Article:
The Corner

Re: Implications of the 10.2 Percent

One of the obvious implications is that the stimulus spending is far from having the impact promised by the administration back in February. It is also a rather burning indictment of  Christina Romer’s ability to predict job-creation numbers. Remember that the statement about unemployment reaching 8.8 percent next year without the stimulus?

Here is something intriguing: According to this piece in yesterday’s New York Times, worker productivity in the U.S. has surged in the third quarter:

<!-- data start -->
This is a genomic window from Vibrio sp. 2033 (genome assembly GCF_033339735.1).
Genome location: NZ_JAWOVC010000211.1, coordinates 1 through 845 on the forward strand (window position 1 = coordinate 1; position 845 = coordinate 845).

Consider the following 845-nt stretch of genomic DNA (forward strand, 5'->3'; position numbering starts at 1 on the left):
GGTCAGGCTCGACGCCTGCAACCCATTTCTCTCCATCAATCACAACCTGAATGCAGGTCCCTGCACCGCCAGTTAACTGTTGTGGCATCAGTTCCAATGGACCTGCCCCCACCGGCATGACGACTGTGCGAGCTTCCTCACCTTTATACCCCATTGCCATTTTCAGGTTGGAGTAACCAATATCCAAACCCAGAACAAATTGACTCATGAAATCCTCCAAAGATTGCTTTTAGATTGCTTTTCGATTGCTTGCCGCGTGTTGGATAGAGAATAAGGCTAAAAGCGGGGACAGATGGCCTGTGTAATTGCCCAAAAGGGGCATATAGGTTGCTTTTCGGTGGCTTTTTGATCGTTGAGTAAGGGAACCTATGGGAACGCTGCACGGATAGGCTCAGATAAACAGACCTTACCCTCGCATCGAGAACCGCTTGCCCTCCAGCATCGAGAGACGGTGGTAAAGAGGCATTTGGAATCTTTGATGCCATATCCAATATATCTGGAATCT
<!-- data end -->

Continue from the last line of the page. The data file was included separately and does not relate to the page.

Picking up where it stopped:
In the first report, the Labor Department says productivity, the amount of output per hour of work, was rising at an annual rate of 9.5 percent in the third quarter, much better than the 6.4 percent gain economists had expected. Unit labor costs fell at a 5.2 percent rate.

Usually, a productivity surge is the sign of looming recovery. In this case, it isn’t. Are we about to become like Europe, where many economies have high productivity and high unemployment? Or are we entering a lost decade, as the Japanese did in the 1990s?